UCI and NASA glaciologists, including Isabella Velicogna and Tyler Sutterley, have discovered that the melt rate of glaciers in West Antarctica has tripled, with the loss of a Mt. Everest’s worth of water weight every two years. Credit: Michael Studinger / NASA

A comprehensive, 21-year analysis of the fastest-melting region of Antarctica has found that the melt rate of glaciers there has tripled during the last decade.

The glaciers in the Amundsen Sea Embayment in West Antarctica are hemorrhaging ice faster than any other part of Antarctica and are the most significant Antarctic contributors to sea level rise. This study is the first to evaluate and reconcile observations from four different measurement techniques to produce an authoritative estimate of the amount and the rate of loss over the last two decades.

“The mass loss of these glaciers is increasing at an amazing rate,” said scientist Isabella Velicogna, jointly of the UC Irvine and NASA’s Jet Propulsion Laboratory. Velicogna is a coauthor of a paper on the results, which has been accepted for Dec. 5 publication in the journal Geophysical Research Letters.

Lead author Tyler Sutterley, a UCI doctoral candidate, and his team did the analysis to verify that the melting in this part of Antarctica is shifting into high gear. “Previous studies had suggested that this region is starting to change very dramatically since the 1990s, and we wanted to see how all the different techniques compared,” Sutterley said. “The remarkable agreement among the techniques gave us confidence that we are getting this right.”

The researchers reconciled measurements of the mass balance of glaciers flowing into the Amundsen Sea Embayment. Mass balance is a measure of how much ice the glaciers gain and lose over time from accumulating or melting snow, discharges of ice as icebergs, and other causes. Measurements from all four techniques were available from 2003 to 2009. Combined, the four data sets span the years 1992 to 2013.

The glaciers in the embayment lost mass throughout the entire period. The researchers calculated two separate quantities: the total amount of loss, and the changes in the rate of loss.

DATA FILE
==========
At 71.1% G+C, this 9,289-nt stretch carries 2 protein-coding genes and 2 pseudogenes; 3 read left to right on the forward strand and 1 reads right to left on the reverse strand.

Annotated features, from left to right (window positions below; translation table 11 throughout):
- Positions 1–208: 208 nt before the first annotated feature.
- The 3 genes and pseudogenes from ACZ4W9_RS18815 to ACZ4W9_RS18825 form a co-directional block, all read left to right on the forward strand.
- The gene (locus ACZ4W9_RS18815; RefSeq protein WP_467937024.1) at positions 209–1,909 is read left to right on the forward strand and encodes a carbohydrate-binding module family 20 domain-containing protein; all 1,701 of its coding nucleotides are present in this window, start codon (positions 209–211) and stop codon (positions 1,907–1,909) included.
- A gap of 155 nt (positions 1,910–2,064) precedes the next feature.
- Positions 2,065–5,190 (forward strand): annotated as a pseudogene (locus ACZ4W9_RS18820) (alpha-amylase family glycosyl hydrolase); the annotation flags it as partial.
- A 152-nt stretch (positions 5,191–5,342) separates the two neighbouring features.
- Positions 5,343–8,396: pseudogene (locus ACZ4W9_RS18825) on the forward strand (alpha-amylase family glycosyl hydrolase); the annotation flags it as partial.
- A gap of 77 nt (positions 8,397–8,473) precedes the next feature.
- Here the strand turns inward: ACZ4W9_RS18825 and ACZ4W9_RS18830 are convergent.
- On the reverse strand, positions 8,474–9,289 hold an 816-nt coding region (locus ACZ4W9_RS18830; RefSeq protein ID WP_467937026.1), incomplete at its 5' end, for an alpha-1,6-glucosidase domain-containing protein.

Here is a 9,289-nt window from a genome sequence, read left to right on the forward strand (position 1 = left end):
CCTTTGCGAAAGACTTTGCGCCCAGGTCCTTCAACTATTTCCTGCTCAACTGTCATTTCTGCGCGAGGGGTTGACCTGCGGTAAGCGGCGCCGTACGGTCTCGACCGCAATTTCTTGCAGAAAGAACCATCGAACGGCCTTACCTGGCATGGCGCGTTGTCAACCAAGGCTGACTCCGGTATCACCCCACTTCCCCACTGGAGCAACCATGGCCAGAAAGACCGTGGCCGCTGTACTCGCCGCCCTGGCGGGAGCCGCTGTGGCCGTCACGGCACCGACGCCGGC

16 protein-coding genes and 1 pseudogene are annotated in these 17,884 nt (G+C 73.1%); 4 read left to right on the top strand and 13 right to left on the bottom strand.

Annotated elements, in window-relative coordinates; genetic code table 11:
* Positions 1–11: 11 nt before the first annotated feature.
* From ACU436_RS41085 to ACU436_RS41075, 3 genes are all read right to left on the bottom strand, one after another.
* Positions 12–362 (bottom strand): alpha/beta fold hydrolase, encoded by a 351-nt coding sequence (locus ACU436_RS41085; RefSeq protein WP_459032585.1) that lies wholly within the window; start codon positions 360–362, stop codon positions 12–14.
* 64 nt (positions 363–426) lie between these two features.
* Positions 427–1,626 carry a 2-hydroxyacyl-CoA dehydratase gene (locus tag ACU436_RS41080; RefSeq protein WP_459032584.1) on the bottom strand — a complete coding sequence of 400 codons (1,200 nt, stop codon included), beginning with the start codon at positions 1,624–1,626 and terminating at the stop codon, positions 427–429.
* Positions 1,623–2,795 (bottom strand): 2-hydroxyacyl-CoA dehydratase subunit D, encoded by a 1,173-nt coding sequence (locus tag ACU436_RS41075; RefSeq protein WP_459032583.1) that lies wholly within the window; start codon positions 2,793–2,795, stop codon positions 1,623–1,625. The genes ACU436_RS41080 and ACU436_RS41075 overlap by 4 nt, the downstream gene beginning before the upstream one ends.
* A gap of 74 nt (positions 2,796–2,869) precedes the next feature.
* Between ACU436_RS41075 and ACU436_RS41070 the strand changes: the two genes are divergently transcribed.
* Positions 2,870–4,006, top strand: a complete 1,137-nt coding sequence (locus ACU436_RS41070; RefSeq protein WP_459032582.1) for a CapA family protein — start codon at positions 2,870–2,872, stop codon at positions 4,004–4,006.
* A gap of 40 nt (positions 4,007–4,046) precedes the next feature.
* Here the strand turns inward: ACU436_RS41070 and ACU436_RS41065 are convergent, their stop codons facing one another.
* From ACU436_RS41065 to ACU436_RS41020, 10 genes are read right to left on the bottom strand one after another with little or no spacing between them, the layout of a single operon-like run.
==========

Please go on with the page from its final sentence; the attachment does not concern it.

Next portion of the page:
The total amount of loss averaged 83 gigatons per year (91.5 billion U.S. tons). By comparison, Mt. Everest weighs about 161 gigatons, meaning the Antarctic glaciers lost a Mt.-Everest’s-worth amount of water weight every two years over the last 21 years.

The rate of loss accelerated an average of 6.1 gigatons (6.7 billion U.S. tons) per year since 1992.

From 2003 to 2009, when all four observational techniques overlapped, the melt rate increased an average of 16.3 gigatons per year — almost three times the rate of increase for the full 21-year period. The total amount of loss was close to the average at 84 gigatons.

The four sets of observations include NASA’s Gravity Recovery and Climate Experiment (GRACE) satellites, laser altimetry from NASA’s Operation IceBridge airborne campaign and earlier ICESat satellite, radar altimetry from the European Space Agency’s Envisat satellite, and mass budget analyses using radars and the University of Utrecht’s Regional Atmospheric Climate Model.

The scientists noted that glacier and ice sheet behavior worldwide is by far the greatest uncertainty in predicting future sea level. “We have an excellent observing network now. It’s critical that we maintain this network to continue monitoring the changes,” Velicogna said, “because the changes are proceeding very fast.”


Journal Reference:

  1. Tyler C. Sutterley, Isabella Velicogna, Eric Rignot, Jeremie Mouginot, Thomas Flament, Michiel R. van den Broeke, Jan M. van Wessem, Carleen H. Reijmer. Mass loss of the Amundsen Sea Embayment of West Antarctica from four independent techniquesGeophysical Research Letters, 2014; DOI: 10.1002/2014GL061940